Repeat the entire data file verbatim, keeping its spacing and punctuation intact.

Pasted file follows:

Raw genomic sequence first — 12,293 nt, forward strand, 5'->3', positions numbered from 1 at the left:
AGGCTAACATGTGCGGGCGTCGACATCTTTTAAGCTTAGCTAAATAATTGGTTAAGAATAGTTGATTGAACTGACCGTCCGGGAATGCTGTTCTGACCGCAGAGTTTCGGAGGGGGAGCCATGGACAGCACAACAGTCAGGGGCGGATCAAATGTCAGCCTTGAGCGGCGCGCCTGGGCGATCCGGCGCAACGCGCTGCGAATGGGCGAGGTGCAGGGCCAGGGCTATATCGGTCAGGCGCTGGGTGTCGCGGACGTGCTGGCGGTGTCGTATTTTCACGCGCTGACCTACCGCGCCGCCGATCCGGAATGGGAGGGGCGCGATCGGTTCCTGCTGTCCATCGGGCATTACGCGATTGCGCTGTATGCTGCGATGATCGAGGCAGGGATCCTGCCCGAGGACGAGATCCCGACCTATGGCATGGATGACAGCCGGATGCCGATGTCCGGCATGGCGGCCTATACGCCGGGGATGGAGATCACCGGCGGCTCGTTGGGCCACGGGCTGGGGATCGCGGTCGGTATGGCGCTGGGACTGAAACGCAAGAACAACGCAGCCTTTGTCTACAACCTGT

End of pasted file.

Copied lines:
Raw genomic sequence first — 12,293 nt, forward strand, 5'->3', positions numbered from 1 at the left:
AGGCTAACATGTGCGGGCGTCGACATCTTTTAAGCTTAGCTAAATAATTGGTTAAGAATAGTTGATTGAACTGACCGTCCGGGAATGCTGTTCTGACCGCAGAGTTTCGGAGGGGGAGCCATGGACAGCACAACAGTCAGGGGCGGATCAAATGTCAGCCTTGAGCGGCGCGCCTGGGCGATCCGGCGCAACGCGCTGCGAATGGGCGAGGTGCAGGGCCAGGGCTATATCGGTCAGGCGCTGGGTGTCGCGGACGTGCTGGCGGTGTCGTATTTTCACGCGCTGACCTACCGCGCCGCCGATCCGGAATGGGAGGGGCGCGATCGGTTCCTGCTGTCCATCGGGCATTACGCGATTGCGCTGTATGCTGCGATGATCGAGGCAGGGATCCTGCCCGAGGACGAGATCCCGACCTATGGCATGGATGACAGCCGGATGCCGATGTCCGGCATGGCGGCCTATACGCCGGGGATGGAGATCACCGGCGGCTCGTTGGGCCACGGGCTGGGGATCGCGGTCGGTATGGCGCTGGGACTGAAACGCAAGAACAACGCAGCCTTTGTCTACAACCTGT